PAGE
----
T-oreador: An Update

For weeks, Taxi had been obsessed with becoming a toreador. All he would talk about was his upcoming course of study at NYU — the curriculum that would give him an excuse to wear a jewel-encrusted bolero jacket, embroidered vest, satin sash, tight-fitting breeches, pointy-toed velvet shoes, and a flat hat. I don’t know how many times I tried to tell him what bullfighting was all about — that it was more than just looking dashing while waving a red cape — but every time I broached the subject, he interrupted, held up his paw, turned his head, and said, “I’m paying good money to learn all about it, so I don’t need your two centavos!” You can’t say I didn’t try to warn him.
I expected him home late in the afternoon today, the first day of the semester, so I was startled when I heard a key in the lock shortly before noon. I put down the vest I was Bedazzling for Taxi’s ensemble, and went out to the living room. And there he was, staring at the corner by the front door, where a red flannel sheet that acts as his bed awaited his tired aching bones.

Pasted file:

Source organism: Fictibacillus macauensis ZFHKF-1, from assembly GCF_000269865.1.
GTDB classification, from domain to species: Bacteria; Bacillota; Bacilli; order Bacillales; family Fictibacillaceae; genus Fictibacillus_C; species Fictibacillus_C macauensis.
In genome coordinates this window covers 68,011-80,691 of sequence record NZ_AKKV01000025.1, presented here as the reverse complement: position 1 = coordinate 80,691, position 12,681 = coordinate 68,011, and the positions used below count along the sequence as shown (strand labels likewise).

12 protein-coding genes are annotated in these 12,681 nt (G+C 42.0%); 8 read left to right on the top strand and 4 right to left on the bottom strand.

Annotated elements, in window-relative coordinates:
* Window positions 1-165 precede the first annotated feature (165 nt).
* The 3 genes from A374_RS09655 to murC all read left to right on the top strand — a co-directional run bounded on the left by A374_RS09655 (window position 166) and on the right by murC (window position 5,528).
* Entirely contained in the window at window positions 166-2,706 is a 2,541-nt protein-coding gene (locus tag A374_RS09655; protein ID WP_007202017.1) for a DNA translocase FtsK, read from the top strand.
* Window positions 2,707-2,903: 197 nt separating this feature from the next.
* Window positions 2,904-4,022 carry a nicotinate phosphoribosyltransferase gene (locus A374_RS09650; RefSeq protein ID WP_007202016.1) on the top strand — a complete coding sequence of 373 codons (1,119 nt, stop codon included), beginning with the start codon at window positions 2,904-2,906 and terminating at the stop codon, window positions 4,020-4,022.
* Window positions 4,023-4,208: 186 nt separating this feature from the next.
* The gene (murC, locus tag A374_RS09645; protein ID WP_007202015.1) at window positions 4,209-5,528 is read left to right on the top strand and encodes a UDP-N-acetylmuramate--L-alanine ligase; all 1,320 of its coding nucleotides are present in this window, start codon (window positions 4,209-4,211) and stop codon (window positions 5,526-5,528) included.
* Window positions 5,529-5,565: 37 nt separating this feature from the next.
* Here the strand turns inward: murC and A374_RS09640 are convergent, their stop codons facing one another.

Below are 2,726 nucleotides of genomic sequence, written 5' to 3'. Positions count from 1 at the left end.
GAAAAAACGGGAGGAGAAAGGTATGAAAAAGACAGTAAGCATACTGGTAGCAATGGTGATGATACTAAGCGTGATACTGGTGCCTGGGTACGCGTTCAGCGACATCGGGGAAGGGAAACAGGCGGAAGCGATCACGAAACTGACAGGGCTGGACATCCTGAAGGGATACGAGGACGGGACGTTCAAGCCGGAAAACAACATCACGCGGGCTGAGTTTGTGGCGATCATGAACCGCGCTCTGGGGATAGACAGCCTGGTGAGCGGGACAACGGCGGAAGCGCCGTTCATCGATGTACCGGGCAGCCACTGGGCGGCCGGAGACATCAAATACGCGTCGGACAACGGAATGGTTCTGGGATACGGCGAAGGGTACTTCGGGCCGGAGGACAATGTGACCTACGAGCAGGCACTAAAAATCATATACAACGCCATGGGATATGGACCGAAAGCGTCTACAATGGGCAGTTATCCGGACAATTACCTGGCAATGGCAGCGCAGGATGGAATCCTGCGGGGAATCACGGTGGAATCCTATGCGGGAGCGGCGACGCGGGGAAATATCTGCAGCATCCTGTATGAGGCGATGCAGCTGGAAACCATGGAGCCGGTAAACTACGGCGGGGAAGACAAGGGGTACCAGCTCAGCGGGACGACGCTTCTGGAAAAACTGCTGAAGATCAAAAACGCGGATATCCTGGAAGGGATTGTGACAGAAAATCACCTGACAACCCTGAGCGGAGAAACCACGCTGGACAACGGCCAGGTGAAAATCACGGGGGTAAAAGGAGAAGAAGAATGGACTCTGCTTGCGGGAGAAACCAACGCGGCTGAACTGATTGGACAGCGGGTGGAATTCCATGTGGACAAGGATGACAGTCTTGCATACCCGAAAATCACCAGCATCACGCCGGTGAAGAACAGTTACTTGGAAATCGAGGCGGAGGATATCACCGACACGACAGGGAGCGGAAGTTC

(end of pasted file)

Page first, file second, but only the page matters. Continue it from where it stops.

“T, what’s wrong?” I asked. His shoulders, ordinarily squared proudly, were slumped forward. He turned his face away from me and sighed.
“Why are you home so early?” I asked. “Is your stomach acting up? Was it the surf ‘n’ turf from last night?” I bent down to pet his head.
Tears instantly sprang to his eyes, and he said, in a voice thick with emotion, “Could you please remove this sheet from my sight? I want nothing to do with red anymore.” As I lifted it up and started to shake it out in preparation of putting it away, he turned his face away and sniffled.
“I can’t look at it,” he whispered. “I just can’t look at it.”
I asked him what was the matter.
“I had no idea that the point of bullfighting was to kill the bull!” he said. “Not one of my classes had anything to do with the vest or the cape or the hat!”
“I didn’t think they would,” I said. “It’s an evil, cruel sport, Taxi. I tried to tell you.”
“It’s just bullshit!” he said. “I thought it was, like, a game, where no one gets hurt, and I’d get to wear the splendid outfit and wow the señoritas to thunderous applause!”
After a serious talk over tapas and churros, he decided that tomorrow he’s going to drop his current course load and enroll in the fashion design program. He plans to design spangly sweatshirts, banners, and flags emblazoned with the words REBEL BULLS, REBEL! for his trip to Pamplona this summer.
“If I can just free them,” he said, his voice strong and determined, “then everything will be just dandy.”
“Said the dandy,” I said with a wink.
“Que mierda de toro!” he said.